And when Mathew then has the king reveal his hidden presence in the outcast,
he turns that moral call into an intimate one - at least to those who responded:
come into my household, into my presence - responsiveness
to profound human need is the basis of intimacy with God.

Matthew’s story dreams of a deep bond of God and humanity:
For every need an adequate response;
That beautiful back and forth movement between I and you...
I was hungry and you gave me to eat;
I was thirsty and you gave me to drink,
I was naked and you clothed me . . .  

A rhythm of need and response;
an economy of abundance, or at least enough.
God in the midst of humanity,
not lording it over everyone with the powerful but hidden,
as a dream would have it.

But as the nightmare is the flip side of the dream,
those who failed to respond to human need cannot, by definition,
enter the intimacy of the common good.  

I was hungry and you gave me no food (notice the implication: you had the food to give but you wouldn’t give it). 
And instead of the former harmony we hear this discordant,
out of balance “no” response to every need. 
No water, no clothing, no shelter, no visit.  

The sense that there’s not enough for you. 
Regina Schwartz, in her book The Curse of Cain, calls this an economics of scarcity.

But, and this is a crucial motive to Matthew’s story, or dream:
there need not be an economics of scarcity; even in the midst of actual scarcity
we can still choose to act out of a logic of abundance - we can still choose to respond to the face of the other.  

This “dream” of Matt 25 is Matthew’s attempt
to convince his own community of hearers and readers (but perhaps also us) of a common dream. 
In the story or dream - yes, there are those who are rewarded and those who are damned. 
But, if those hearing the story can learn from it,
then we can ALL get it right - it is in our power, says Matthew,
to create a community that attends to the common good.

Finally, this is a dream about character. 
A lot of people back in the states are critical of progressives
for talking a lot about justice but not enough about character,
but Matt. 25 also dreams of character, and it is a type of character that is distinctly progressive
(although you may want to tell me that you think I’m dreaming on this one).

Have you ever wondered why Matthew
would go through the whole list of things, not just once but twice? 
I have . . . and it’s especially irritating if you’re the reader for Sunday service,
and you know that folks in the congregation are starting to go to sleep
when you start that second round of  “I was hungry . . .” So why?

When the King finally lays out these scenes of need and response,
neither the sheep nor the goats get it. 
“But we didn’t see you” each of them says.  

Now let’s take this one team at a time:
let’s say that you are on the Sheep team.
And the King says, “Come, inherit the kingdom that was prepared for you, for I was . . .”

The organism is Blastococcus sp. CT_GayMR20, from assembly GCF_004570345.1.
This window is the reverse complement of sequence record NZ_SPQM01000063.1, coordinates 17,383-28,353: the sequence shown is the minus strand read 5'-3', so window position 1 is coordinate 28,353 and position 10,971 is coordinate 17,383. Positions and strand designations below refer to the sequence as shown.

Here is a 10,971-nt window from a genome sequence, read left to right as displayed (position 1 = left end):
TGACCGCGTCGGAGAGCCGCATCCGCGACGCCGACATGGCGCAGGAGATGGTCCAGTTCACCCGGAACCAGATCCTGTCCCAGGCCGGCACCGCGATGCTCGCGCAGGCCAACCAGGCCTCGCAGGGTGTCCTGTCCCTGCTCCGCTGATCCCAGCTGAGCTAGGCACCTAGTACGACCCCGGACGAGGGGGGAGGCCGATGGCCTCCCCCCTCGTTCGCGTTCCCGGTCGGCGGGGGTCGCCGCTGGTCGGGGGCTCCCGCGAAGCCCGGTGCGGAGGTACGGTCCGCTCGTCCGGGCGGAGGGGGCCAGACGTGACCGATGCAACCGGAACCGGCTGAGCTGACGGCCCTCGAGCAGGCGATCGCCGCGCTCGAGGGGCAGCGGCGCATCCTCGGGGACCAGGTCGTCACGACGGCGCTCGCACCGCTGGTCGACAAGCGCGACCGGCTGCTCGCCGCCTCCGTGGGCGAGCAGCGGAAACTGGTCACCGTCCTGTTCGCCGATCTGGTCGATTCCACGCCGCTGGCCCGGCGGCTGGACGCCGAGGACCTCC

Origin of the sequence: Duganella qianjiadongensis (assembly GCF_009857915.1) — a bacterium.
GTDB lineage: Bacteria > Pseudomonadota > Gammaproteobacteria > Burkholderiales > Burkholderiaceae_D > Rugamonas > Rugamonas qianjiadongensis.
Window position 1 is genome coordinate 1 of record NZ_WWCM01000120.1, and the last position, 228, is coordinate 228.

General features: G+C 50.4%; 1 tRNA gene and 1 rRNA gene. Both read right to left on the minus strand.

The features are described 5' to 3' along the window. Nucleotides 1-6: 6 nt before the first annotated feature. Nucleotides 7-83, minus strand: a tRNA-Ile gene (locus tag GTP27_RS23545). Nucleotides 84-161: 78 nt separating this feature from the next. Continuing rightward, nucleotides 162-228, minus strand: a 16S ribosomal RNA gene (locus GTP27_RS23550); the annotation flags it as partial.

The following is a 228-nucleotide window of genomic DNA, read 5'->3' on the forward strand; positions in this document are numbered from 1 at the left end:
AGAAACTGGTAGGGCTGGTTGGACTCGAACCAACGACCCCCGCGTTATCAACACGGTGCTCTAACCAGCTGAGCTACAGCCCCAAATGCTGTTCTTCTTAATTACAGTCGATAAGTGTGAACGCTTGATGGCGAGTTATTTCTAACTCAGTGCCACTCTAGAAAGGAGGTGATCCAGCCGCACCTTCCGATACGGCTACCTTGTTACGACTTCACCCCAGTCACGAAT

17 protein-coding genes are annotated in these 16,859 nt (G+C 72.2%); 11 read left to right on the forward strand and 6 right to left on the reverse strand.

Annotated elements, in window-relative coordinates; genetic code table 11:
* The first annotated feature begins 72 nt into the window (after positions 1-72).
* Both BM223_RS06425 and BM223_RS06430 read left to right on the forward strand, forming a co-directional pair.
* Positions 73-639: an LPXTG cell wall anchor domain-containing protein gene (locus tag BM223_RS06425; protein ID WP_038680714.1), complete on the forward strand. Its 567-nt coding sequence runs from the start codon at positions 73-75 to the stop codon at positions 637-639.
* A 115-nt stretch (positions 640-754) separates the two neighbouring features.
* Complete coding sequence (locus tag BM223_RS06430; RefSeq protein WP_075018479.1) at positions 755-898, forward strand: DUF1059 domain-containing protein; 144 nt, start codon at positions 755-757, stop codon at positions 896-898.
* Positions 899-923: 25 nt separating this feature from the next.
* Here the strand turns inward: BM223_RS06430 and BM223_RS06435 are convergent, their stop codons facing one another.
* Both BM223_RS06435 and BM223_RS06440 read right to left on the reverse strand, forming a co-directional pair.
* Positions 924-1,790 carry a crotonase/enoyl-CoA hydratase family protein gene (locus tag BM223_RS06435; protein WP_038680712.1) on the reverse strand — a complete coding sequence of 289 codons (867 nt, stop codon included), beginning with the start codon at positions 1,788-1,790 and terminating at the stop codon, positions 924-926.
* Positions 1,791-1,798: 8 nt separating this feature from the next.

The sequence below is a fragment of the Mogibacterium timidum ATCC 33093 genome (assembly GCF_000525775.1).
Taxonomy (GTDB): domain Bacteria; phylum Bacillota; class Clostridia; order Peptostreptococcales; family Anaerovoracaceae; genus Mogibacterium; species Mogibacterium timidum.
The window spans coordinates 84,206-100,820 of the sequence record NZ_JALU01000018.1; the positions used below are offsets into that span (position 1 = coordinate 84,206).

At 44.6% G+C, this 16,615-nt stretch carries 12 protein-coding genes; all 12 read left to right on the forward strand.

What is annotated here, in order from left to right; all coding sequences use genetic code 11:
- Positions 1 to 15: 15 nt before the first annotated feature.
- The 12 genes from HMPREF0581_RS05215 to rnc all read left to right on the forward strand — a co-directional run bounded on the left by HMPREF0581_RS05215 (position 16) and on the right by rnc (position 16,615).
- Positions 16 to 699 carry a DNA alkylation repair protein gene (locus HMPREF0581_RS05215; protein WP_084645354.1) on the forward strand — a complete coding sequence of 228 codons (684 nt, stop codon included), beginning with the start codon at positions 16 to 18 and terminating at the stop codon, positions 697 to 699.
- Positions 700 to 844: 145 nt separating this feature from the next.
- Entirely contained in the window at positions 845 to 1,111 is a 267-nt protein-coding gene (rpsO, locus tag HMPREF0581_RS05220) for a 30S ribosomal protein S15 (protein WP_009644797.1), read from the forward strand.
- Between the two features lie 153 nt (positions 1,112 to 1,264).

OK, and at the end of that wondrous announcement,
the captain of your team is dumb enough to say, “Lord, when was it we saw you hungry . . .?” 
And you can see one of the coaches kicking him under the table,
saying “what are you, nuts.  We’re in.  What are you doing?”

You tell me.  What’s he doing? 
He’s a good man, isn’t he? 
He genuinely wants to know. 
Doesn’t matter if he getting a reward; he wants to know. 
And he’s honest . . . he didn’t see the King . . . he’s willing to be self-critical.

Well, let’s listen to the other side for awhile.
Imagine you’re on the Goat team.  

The King says, “depart from me into the eternal fire prepared for the devil and his angels. For I was . . . ” 
And at the end of that horrible list, the captain of your team says,
“Lord, when did we see you hungry or thirsty or naked, and did not take care of you?”  

Do you hear the difference? 
In this context, the very same words take on a very different meaning.
Here, the captain’s words are defensive . . . uh, wait just a minute,
if we didn’t know it was you, it’s not legal for you to punish us with eternal fire.  

And here, all of your team-mates are saying, “yeah, don’t let them railroad us.”

That’s why I think Matthew goes through all that repetition. 
It’s now quite amazing to me when I hear those two sets of response - the words are the very same;
they’re uttered within moments of one another,
and they indicate entirely different kinds of character.  

Don’t let people try to convince you that getting the words right,
saying the right formula, is what faith is all about.

Imagine a person who has not only that kind of intellectual honesty and personal integrity
to risk her own welfare but also is the person who responds to profound and deep human need. 
Is Matthew dreaming or are there people like that? 
And can we aspire to be them?  

I think this story is asking us to aspire to be that kind of person -
who asks difficult questions, who cuts through dogmatic rigamarole,
and who seeks God through her neighbor’s welfare.  

This is Matthew’s proposal for our common dream. 
The divisions between Sheep and Goats,
Wisdom and Foolishness, Compassion and Indifference are depicted so that
we might know something very important about our lives:
that we dream with our choices.

While the story presents us with a sharp division between sheep and goats,
it is actually dreaming of a roundness, of a unity. 
In telling the story Matthew wants his hearers and us to see what is ultimately or finally important in the life of faith -
what it means to live out the wisdom of Jesus when we can’t see him anymore. 
There’s no literal heaven or hell fire -
these are the poetic images for the kind of worlds created
by the choices to help those in need or by the choice to ignore them.

As Rex read to us a bit earlier in the Liturgy,
“Listen, you Godwrestlers, the world is one, All the parts are intertwined.”